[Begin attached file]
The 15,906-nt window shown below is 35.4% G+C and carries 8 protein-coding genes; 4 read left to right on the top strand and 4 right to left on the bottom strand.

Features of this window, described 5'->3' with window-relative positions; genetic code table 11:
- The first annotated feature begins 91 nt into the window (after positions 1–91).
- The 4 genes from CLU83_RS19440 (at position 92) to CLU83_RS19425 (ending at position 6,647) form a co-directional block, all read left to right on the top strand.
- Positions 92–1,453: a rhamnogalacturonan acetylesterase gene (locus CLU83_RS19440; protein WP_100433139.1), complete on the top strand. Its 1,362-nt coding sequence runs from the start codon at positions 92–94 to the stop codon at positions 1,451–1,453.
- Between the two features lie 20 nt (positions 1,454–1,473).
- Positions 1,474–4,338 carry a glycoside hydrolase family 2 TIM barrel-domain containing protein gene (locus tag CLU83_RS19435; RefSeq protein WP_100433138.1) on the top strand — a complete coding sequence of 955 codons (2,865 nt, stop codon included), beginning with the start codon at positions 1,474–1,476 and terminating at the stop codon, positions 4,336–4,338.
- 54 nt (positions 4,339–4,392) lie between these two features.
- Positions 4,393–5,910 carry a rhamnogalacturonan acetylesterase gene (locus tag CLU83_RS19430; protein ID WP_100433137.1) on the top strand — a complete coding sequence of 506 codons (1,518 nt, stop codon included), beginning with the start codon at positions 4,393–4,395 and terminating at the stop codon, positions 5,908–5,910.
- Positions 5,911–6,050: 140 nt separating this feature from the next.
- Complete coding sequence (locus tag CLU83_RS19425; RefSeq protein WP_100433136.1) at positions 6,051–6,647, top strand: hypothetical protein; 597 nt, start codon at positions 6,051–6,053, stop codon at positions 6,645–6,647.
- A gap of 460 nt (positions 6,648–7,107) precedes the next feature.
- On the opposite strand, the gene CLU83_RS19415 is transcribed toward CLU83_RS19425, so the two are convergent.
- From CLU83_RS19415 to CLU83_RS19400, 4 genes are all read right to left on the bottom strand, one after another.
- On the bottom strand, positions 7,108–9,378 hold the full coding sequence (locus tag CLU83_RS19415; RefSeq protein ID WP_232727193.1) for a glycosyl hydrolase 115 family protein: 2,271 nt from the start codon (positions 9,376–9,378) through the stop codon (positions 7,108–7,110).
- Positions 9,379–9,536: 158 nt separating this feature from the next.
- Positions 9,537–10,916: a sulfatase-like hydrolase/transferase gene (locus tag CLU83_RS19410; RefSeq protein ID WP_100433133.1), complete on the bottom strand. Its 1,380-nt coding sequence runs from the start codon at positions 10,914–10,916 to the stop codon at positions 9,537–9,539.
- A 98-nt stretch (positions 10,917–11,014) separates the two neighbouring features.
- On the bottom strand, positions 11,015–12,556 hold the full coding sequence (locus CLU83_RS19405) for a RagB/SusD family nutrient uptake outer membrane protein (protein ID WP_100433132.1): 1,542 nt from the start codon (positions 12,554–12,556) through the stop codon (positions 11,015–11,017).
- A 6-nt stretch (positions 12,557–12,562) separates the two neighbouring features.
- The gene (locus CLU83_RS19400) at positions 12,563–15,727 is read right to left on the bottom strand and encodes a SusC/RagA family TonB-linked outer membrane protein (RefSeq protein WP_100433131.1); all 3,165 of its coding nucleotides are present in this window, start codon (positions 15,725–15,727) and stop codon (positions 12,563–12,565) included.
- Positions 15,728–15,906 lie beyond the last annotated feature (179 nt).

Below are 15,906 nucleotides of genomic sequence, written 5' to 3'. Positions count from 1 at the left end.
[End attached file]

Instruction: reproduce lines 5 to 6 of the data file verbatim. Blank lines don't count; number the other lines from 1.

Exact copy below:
- Positions 92–1,453: a rhamnogalacturonan acetylesterase gene (locus CLU83_RS19440; protein WP_100433139.1), complete on the top strand. Its 1,362-nt coding sequence runs from the start codon at positions 92–94 to the stop codon at positions 1,451–1,453.
- Between the two features lie 20 nt (positions 1,454–1,473).